Washington Park, which opened in the spring, provides several excellent reasons for a visit, as any new restaurant must in these straitened economic times.
The first is a welcome return to the stove for peripatetic chef Jonathan Waxman. Then there is his partnership with Wall Street trader Ray Welland who has not only helped to finance the $1.5 million redesign but also magnanimously folded his extensive personal wine cellar into the restaurant to create a stunning wine list that runs to over 1000 bins. In the hands of Patrick Bickford, an ace sommelier, this is a huge advantage over anywhere else opening at this time. Finally, there is its specific location in Greenwich Village where it is surrounded by a greater density of psychiatrists and psychoanalysts than anywhere else in New York. Washington Park, therefore occupies a distinctive geographical niche in the world of restaurants.
But the most obvious bonus for customers, Waxman, and Welland alike is that this corner site has been a restaurant space since it opened as Amen Corner in 1926. As soon as you walk in you realise that you are in an environment that has been specifically created for eating in, unlike so many more modern creations where the ceilings are too low and the tables too cramped.
The room is L shaped and on two levels. On the higher level by the entrance are about a dozen tables under a sloping roof whose windows are effectively soundproofed against the roar of the Fifth Avenue traffic outside. Three steps down bring you to a horseshoe bar on the left (where food is served) and more tables which those sitting on the higher level can look at through the arched wall. At the end of the left-hand wall is the compact, open kitchen in front of which Waxman stands like a conductor by an orchestra pit.
Comfortable chairs, classy linen and glassware and an acceptable noise level all contribute to the impression that Washington Park has hit the ground running despite opening in what is obviously a very difficult trading year.
Waxman's contribution to this cannot be under estimated as he has been around for some time - as he would be the first to admit. He earned his culinary spurs in Berkeley in the early 1980s before trying to convert initially New York and then London to the charms of Californian cuisine via Jams, restaurants which performed like rockets - fizzing initially before sadly falling to the ground.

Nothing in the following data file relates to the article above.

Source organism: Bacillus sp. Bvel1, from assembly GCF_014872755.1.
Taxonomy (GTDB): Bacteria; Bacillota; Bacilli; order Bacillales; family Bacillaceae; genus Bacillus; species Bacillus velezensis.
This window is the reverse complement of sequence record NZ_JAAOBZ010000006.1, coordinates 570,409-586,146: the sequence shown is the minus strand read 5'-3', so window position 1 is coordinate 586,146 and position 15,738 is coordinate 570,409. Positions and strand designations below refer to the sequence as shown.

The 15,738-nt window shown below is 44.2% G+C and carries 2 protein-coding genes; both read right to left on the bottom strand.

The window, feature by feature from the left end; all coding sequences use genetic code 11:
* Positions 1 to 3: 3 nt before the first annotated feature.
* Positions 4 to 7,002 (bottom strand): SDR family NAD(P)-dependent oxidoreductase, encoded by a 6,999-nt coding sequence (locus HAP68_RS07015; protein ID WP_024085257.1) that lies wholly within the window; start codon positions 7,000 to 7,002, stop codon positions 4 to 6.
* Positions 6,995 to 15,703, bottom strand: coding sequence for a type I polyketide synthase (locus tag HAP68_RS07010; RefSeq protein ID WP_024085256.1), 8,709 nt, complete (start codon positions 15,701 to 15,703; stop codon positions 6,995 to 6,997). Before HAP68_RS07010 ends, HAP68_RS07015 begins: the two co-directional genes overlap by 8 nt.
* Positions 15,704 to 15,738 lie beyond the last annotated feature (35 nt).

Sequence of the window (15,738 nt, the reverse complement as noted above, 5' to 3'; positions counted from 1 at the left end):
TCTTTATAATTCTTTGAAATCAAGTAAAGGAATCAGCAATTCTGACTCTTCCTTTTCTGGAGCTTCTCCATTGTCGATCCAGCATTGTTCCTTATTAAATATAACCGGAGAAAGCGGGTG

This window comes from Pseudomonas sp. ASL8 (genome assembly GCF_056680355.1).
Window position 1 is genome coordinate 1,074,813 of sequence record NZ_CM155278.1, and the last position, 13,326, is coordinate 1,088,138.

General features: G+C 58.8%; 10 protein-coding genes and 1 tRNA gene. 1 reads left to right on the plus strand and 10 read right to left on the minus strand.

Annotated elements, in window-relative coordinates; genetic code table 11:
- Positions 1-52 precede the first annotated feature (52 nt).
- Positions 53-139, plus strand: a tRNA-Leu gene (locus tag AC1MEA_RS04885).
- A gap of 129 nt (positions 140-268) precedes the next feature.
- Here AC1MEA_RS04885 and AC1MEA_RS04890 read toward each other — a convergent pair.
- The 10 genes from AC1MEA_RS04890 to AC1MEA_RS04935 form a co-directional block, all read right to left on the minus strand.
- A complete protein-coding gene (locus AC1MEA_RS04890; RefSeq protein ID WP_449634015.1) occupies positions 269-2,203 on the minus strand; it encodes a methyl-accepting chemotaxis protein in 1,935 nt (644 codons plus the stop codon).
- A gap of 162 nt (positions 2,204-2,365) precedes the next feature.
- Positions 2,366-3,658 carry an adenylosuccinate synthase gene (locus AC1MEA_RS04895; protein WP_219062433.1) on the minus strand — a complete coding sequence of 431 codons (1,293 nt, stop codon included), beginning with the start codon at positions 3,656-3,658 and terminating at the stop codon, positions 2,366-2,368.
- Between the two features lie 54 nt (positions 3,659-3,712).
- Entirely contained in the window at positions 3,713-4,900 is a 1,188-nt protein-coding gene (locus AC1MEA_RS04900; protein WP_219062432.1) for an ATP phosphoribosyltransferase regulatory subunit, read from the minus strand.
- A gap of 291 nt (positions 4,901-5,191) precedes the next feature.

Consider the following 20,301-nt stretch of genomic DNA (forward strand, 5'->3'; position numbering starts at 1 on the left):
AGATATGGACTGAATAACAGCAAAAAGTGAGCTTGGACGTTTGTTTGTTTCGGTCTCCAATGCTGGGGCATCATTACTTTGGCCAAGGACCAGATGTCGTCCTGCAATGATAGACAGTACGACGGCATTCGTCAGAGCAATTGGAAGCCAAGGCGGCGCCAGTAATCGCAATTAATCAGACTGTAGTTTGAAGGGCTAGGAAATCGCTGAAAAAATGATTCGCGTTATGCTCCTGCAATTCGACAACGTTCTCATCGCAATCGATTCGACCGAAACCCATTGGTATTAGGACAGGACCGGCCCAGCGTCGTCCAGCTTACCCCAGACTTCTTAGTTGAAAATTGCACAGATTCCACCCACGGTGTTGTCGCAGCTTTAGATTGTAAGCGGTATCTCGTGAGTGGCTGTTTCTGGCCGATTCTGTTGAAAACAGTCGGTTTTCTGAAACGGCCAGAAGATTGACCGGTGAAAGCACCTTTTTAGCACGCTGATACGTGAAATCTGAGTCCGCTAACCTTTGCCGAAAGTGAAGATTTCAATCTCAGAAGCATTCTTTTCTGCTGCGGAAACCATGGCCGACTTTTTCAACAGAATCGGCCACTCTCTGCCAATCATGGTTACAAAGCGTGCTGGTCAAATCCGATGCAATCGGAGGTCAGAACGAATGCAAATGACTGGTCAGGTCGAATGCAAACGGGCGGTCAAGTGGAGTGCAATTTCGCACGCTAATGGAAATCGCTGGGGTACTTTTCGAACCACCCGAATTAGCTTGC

Today, wiser, calmer and a little greyer, he has supervised an exciting conversion. As well as the attractions of the ground floor there is a chic wine-enclosed private dining room underneath and a prep kitchen that would not look out of place in a large hotel.
The menu reflects Waxman's culinary experience. It is a simple, daily printed single sheet with some of the less expensive wine selections on the flip side and an overriding emphasis on what is fresh, in season and packed with lots of flavour (as well as comfort signature dishes, understandably a sine qua non of New York menus today).
And, again perhaps because of Waxman's experience of American menus in the past which have often read like novellas, this menu is a model of brevity with every dish citing precisely and simply its main ingredients. Choosing what to eat is a pleasure.
We thoroughly enjoyed our recent dinner. Best of the first courses were those that provided a contrast in texture: red pepper pancakes topped with circles of smoked salmon and caviar; a thick twirl of lobster encircling a mound of haricots verts and edamame and a warm wild mushroom salad. Unquestionably, the best main course was a crisp fillet of sable - a fish caught in the Puget Sound off the Seattle coast - with bok choi and lobster mushrooms, all of which were enhanced by a brunoise that cleverly incorporated daikon, the Japanese radish. Sweetbreads with chanterelles and Malmsey was almost as good and the only off note in the meal was a duck breast that had been split and stuffed with pine nuts but was still raw in the middle.
This new baby has obviously fired Waxman's passion not just for cooking but also for seeking out the best ingredients and whilst he is obviously very happy right by the stoves in downtown New York, he had some rather wistful thoughts about his stint in England. 'The quality of produce I can buy here is gradually getting better but I still dream of all that wonderful game I used to be able to buy so easily at this time of year when I was in London,' he commented. 'And I don't want to even talk about the British farmhouse cheeses which I miss nearly as much.'
With a broad smile, another long-term trade mark, Waxman headed back to the kitchen to call a late order. If he decides to stay as committed to the stoves at Washington Park as his backer and customers would like, then this restaurant should go from strength to strength. And possibly one day provide a therapeutic alternative to the plethora of consulting rooms in the neighbourhood.
Washington Park, 24 Fifth Avenue, New York 10011
tel +1 212 529 4400, web www. washingtonparknyc.com
Lunch Mon-Fri $22.02, three courses, dinner Mon-Sat $60 à la carte.